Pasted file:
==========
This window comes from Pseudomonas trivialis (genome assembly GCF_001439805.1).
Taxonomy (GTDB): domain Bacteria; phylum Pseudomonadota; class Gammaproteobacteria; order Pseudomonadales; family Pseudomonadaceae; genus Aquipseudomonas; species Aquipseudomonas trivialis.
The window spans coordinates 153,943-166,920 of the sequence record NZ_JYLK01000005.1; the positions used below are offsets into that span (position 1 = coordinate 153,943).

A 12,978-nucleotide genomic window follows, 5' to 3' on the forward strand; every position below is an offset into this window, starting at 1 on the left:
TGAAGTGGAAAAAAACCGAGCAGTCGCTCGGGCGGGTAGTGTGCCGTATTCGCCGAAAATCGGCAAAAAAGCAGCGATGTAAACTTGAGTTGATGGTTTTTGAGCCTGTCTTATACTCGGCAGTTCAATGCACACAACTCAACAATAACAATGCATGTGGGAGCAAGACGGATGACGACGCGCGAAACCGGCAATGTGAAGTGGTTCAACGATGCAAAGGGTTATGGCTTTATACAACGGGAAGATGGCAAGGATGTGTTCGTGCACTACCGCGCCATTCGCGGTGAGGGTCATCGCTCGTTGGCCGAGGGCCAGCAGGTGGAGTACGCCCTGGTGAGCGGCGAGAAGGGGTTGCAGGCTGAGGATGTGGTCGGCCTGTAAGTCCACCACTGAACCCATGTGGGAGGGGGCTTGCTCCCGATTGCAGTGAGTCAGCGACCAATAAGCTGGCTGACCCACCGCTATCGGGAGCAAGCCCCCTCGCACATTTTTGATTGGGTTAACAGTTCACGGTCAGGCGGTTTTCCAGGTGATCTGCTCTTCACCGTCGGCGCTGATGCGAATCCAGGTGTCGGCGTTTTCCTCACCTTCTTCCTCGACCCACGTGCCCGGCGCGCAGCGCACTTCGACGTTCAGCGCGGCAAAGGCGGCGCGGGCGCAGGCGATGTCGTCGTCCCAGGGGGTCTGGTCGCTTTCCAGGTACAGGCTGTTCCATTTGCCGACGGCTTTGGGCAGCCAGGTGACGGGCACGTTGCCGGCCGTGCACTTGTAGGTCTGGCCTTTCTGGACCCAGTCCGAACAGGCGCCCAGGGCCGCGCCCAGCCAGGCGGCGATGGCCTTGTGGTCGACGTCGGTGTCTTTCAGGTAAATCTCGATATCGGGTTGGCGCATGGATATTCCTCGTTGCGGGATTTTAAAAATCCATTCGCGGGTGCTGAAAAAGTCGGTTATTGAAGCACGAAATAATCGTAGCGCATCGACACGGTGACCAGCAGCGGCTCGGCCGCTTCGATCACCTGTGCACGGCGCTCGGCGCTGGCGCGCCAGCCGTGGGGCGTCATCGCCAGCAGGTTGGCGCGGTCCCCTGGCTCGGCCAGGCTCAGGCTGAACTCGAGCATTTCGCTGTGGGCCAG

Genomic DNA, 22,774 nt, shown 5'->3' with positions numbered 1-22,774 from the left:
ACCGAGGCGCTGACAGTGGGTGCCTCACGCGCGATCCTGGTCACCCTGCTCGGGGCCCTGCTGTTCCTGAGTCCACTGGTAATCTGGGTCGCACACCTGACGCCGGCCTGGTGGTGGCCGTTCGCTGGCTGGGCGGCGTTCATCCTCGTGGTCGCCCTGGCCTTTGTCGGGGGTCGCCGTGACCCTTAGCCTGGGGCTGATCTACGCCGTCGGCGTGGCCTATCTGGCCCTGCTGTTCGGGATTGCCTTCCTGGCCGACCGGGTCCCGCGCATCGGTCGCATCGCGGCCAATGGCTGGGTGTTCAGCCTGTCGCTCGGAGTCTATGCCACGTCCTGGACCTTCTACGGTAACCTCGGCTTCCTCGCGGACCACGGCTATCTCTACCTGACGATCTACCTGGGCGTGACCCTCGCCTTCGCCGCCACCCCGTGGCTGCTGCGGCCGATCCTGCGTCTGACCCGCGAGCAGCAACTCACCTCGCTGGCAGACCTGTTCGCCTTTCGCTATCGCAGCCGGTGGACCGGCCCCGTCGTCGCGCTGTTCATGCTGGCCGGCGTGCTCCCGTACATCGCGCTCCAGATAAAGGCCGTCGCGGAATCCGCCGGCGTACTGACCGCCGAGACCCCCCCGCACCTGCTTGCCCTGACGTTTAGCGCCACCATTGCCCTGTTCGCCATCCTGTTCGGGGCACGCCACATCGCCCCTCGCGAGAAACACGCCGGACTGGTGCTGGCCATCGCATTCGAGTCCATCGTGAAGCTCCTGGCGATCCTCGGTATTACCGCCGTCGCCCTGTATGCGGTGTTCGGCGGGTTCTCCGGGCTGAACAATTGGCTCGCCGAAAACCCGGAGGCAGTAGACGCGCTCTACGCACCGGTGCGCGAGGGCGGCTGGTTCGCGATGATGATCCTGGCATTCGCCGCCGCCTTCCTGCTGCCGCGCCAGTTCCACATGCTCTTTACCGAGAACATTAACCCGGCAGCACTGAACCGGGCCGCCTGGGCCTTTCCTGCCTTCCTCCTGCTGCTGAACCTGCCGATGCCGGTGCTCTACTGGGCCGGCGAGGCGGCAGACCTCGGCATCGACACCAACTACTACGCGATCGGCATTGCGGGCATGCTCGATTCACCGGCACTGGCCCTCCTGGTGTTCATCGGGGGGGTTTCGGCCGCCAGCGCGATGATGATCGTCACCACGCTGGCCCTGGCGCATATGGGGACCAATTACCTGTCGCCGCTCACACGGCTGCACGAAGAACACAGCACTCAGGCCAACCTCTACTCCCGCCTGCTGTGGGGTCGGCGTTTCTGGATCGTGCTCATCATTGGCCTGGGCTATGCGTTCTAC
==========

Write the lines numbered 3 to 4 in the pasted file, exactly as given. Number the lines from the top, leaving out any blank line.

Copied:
The window spans coordinates 153,943-166,920 of the sequence record NZ_JYLK01000005.1; the positions used below are offsets into that span (position 1 = coordinate 153,943).

A 12,978-nucleotide genomic window follows, 5' to 3' on the forward strand; every position below is an offset into this window, starting at 1 on the left: